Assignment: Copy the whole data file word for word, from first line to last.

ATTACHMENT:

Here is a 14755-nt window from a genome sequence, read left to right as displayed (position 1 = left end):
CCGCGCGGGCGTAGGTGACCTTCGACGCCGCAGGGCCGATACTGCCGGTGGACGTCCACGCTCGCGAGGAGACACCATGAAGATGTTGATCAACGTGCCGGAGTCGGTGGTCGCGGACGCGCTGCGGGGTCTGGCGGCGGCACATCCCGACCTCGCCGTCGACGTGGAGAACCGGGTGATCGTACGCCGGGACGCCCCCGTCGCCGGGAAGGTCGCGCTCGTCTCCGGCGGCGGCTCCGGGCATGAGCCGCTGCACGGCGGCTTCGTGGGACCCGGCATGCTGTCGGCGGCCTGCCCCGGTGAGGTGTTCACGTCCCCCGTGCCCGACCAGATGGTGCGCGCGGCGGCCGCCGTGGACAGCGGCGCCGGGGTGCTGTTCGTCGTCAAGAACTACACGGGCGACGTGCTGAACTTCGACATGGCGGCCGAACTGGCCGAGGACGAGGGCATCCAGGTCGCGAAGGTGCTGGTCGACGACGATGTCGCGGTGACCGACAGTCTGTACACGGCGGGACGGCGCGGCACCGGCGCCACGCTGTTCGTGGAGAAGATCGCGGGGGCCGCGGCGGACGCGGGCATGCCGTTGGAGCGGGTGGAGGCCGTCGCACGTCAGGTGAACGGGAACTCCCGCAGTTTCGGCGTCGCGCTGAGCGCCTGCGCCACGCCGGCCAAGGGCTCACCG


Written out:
Here is a 14755-nt window from a genome sequence, read left to right as displayed (position 1 = left end):
CCGCGCGGGCGTAGGTGACCTTCGACGCCGCAGGGCCGATACTGCCGGTGGACGTCCACGCTCGCGAGGAGACACCATGAAGATGTTGATCAACGTGCCGGAGTCGGTGGTCGCGGACGCGCTGCGGGGTCTGGCGGCGGCACATCCCGACCTCGCCGTCGACGTGGAGAACCGGGTGATCGTACGCCGGGACGCCCCCGTCGCCGGGAAGGTCGCGCTCGTCTCCGGCGGCGGCTCCGGGCATGAGCCGCTGCACGGCGGCTTCGTGGGACCCGGCATGCTGTCGGCGGCCTGCCCCGGTGAGGTGTTCACGTCCCCCGTGCCCGACCAGATGGTGCGCGCGGCGGCCGCCGTGGACAGCGGCGCCGGGGTGCTGTTCGTCGTCAAGAACTACACGGGCGACGTGCTGAACTTCGACATGGCGGCCGAACTGGCCGAGGACGAGGGCATCCAGGTCGCGAAGGTGCTGGTCGACGACGATGTCGCGGTGACCGACAGTCTGTACACGGCGGGACGGCGCGGCACCGGCGCCACGCTGTTCGTGGAGAAGATCGCGGGGGCCGCGGCGGACGCGGGCATGCCGTTGGAGCGGGTGGAGGCCGTCGCACGTCAGGTGAACGGGAACTCCCGCAGTTTCGGCGTCGCGCTGAGCGCCTGCGCCACGCCGGCCAAGGGCTCACCG